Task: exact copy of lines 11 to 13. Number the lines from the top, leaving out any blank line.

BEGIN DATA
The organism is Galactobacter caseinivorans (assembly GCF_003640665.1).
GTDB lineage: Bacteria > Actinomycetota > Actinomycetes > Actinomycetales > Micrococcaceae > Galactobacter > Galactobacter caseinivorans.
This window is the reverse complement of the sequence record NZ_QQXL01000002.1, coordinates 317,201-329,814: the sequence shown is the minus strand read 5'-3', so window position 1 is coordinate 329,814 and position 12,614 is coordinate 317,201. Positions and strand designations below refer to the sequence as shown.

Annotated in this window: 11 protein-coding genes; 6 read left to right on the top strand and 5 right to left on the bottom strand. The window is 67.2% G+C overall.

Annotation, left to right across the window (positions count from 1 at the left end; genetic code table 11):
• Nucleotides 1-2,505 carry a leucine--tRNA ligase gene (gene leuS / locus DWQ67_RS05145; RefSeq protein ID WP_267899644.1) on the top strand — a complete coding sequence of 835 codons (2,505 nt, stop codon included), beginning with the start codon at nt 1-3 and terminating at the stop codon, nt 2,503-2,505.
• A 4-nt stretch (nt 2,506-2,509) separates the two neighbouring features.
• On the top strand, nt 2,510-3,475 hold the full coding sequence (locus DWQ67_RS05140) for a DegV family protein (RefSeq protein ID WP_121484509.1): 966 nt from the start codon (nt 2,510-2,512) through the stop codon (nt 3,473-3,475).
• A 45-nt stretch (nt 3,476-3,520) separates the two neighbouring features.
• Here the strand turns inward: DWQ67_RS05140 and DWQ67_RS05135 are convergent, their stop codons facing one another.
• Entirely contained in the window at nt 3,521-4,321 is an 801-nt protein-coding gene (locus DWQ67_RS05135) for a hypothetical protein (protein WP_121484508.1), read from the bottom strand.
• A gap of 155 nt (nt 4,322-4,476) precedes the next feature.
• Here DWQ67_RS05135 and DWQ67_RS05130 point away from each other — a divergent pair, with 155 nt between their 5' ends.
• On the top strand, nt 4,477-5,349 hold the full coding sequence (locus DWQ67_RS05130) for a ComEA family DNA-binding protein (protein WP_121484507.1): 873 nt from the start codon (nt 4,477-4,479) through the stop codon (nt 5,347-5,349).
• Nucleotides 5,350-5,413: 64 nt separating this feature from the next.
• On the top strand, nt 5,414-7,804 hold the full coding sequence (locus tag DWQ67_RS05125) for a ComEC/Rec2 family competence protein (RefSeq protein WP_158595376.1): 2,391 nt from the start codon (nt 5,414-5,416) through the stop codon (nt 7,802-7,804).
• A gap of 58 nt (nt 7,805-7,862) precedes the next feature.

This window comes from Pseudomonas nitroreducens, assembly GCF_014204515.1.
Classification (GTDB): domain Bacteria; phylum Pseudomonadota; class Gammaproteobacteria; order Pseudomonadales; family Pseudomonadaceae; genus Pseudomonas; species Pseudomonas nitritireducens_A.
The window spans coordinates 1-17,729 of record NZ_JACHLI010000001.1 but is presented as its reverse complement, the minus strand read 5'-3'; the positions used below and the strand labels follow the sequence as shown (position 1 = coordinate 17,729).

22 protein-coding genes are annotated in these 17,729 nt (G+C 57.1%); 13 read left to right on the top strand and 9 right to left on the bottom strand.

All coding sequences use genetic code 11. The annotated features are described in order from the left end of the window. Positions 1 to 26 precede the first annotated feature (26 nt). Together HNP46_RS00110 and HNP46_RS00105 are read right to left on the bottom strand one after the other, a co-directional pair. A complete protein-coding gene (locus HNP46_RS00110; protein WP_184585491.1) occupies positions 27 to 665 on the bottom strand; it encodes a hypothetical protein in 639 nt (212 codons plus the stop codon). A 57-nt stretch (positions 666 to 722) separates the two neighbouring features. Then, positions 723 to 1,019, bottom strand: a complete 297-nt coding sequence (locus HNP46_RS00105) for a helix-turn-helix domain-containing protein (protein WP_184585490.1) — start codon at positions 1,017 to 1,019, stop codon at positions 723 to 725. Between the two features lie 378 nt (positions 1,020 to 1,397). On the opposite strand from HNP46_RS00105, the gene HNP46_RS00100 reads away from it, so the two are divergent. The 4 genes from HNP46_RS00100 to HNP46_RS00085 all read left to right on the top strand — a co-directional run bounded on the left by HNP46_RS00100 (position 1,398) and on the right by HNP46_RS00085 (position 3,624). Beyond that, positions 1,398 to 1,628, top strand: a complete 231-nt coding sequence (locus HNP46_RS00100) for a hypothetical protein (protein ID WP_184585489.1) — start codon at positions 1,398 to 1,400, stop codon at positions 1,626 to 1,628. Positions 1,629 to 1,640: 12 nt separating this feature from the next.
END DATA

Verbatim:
• Entirely contained in the window at nt 3,521-4,321 is an 801-nt protein-coding gene (locus DWQ67_RS05135) for a hypothetical protein (protein WP_121484508.1), read from the bottom strand.
• A gap of 155 nt (nt 4,322-4,476) precedes the next feature.
• Here DWQ67_RS05135 and DWQ67_RS05130 point away from each other — a divergent pair, with 155 nt between their 5' ends.